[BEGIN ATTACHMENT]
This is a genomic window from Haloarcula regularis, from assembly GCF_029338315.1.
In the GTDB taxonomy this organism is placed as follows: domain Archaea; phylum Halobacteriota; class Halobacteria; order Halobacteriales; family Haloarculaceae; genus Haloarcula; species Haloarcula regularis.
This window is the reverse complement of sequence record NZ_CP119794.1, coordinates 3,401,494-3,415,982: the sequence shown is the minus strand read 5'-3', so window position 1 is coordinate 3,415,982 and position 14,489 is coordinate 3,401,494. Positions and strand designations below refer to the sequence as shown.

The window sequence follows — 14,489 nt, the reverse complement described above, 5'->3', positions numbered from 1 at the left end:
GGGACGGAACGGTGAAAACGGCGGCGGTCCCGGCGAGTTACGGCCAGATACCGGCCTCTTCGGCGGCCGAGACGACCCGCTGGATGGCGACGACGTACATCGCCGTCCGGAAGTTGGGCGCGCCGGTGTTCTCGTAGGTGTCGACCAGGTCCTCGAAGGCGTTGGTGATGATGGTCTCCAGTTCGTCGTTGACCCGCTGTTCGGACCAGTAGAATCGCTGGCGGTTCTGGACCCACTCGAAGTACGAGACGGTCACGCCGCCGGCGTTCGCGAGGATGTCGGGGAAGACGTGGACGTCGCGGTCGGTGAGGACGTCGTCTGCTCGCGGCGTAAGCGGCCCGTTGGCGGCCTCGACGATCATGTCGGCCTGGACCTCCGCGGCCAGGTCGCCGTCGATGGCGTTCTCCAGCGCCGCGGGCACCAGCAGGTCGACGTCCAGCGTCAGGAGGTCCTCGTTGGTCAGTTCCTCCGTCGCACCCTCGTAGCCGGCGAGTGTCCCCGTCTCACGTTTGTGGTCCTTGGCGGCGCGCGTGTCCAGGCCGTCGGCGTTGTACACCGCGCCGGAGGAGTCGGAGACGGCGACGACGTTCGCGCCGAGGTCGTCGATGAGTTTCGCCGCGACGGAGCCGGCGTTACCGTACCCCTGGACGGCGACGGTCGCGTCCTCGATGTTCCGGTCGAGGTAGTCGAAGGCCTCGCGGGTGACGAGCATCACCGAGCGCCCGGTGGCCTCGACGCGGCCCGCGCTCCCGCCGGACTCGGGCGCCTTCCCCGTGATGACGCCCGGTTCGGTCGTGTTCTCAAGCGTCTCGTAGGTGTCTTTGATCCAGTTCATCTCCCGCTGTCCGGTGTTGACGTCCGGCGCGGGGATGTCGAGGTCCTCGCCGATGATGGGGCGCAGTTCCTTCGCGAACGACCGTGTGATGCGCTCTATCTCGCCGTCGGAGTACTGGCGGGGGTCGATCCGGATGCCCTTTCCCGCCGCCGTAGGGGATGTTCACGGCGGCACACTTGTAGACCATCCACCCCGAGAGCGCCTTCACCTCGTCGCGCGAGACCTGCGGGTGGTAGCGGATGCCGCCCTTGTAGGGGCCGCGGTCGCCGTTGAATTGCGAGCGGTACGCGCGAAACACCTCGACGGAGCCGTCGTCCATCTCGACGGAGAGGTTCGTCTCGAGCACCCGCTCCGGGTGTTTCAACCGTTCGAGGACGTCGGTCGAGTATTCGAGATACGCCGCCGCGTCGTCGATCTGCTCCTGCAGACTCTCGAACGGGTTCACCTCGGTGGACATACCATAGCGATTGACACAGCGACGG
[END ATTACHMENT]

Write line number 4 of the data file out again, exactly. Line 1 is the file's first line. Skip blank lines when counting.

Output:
The window sequence follows — 14,489 nt, the reverse complement described above, 5'->3', positions numbered from 1 at the left end: